(Voices speaking in echo)
WEISMAN: Inside, Gonzalo shows me the air conditioning system, a blend of modern and ancient technology.
G. BERNAL: [Speaks in Spanish] TRANSLATOR: These underground ducts have hillside intakes that face north to catch the breeze. Egyptians used this kind of wind ventilation to cool the pyramids.
WEISMAN: In the hospital kitchen we meet the head of the Gaviotas hydroponic farm, Carlos Sanchez, who's brought a load of vegetables. He explains how the methane generated by Gaviotas cows provides the gas for stove-top burners. But most of the cooking is done with something truly novel.
G. BERNAL: [Speaks in Spanish] TRANSLATOR: These are solar pressure cookers. Photovoltaic cells on the roof run this pump.
(Water runs from tap)
G. BERNAL: [Speaks in Spanish] TRANSLATOR: You add water, put in the food, and turn on the solar motor.
(A small motor runs)
G. BERNAL: [Speaks in Spanish] TRANSLATOR: And solar heated oil circulates around the stainless steel pot.
WEISMAN: Yet even more impressive than all the solar gadgetry is a separate hospital wing that's a large thatch ramada, built for llanos-dwelling Guahivo Indians.
(Children and adults speaking)
WEISMAN: Instead of beds, these patients lie in hammocks hung from wooden beams.
WEISMAN: While the doctor treats the sick, their families stay with them because the Guahivo believe that to wall someone off away from his people is the ultimately unhealthy confinement. To earn their keep, the relatives tend vegetables in an adjacent greenhouse. If Paolo Lugari, the Guahivo Indian shamans, and the pharmacology department of Columbia's National University can find the money, this greenhouse will also become one of the finest medicinal plant laboratories in the tropics.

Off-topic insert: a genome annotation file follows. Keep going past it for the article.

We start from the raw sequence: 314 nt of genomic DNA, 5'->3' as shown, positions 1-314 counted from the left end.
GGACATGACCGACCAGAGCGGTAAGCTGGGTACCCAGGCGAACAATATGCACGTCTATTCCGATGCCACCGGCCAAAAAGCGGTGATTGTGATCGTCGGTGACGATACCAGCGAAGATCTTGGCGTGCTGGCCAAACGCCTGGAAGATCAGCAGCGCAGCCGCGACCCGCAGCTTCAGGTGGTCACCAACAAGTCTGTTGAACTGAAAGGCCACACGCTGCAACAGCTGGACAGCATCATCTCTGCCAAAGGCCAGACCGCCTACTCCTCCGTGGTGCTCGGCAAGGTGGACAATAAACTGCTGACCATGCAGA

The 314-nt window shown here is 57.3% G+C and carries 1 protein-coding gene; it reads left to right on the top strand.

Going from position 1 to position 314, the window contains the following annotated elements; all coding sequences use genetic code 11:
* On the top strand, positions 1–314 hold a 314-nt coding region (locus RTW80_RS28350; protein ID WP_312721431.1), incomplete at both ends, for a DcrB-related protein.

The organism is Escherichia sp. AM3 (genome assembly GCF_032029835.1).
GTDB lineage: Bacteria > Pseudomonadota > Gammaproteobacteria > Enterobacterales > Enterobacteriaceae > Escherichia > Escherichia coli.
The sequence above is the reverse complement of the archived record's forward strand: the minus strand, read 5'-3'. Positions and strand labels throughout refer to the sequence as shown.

(Harp and percussion music plays)
WEISMAN: On my final evening, the community gathers for a concert of traditional Yanos music by Gaviotas musicians.
(Singing and playing)
WEISMAN: After a while, Gonzalo and I slip away to see what the Gaviotans hope will be the key to their future.
WEISMAN: By the moonlight I can see it: a forest rising up from this formerly empty plain. Twelve years ago researchers here discovered that pines from Honduras thrive in these thin soils. Since then, Gaviotas has planted more than a million. Instead of cutting them for timber, they're selling the renewable sap for making paint and turpentine. They don't earn as much money this way, but Gonzalo reminds me that's not the point.
G. BERNAL: [Speaks in Spanish] TRANSLATOR: We believe austerity is a better path to happiness than too much comfort. In Colombia's oil camps what have they gotten? Prostitution and alcoholism because salaries are too high. Then the oil is gone. What's left is misery. Meanwhile, we plant trees so the atmosphere won't disappear.
WEISMAN: Although ecologists originally questioned bringing a Central American species into Columbia's Llanos, something amazing has happened.
WEISMAN: In the moist understory of the Gaviotas forest, dormant seeds of native trees probably not seen in Los Llanos for millennia are sprouting. Biologists have now counted at least 40 species which are sheltered by Caribbean pines. Over the coming decades, Gaviotas will let these new native trees choke out the pines and return the Llanos to what many believe was their primeval state, an extension of the Amazon. Already the population of deer and anteaters is growing.
(Crickets; fade to guitar music up and under)
WEISMAN: Elsewhere they're tearing down the rainforest, but I've come to a place where they're actually putting it back. Even as they create more liable space for people. I remember asking Paolo Lugari back in Bogota if Gaviotas is really Utopia.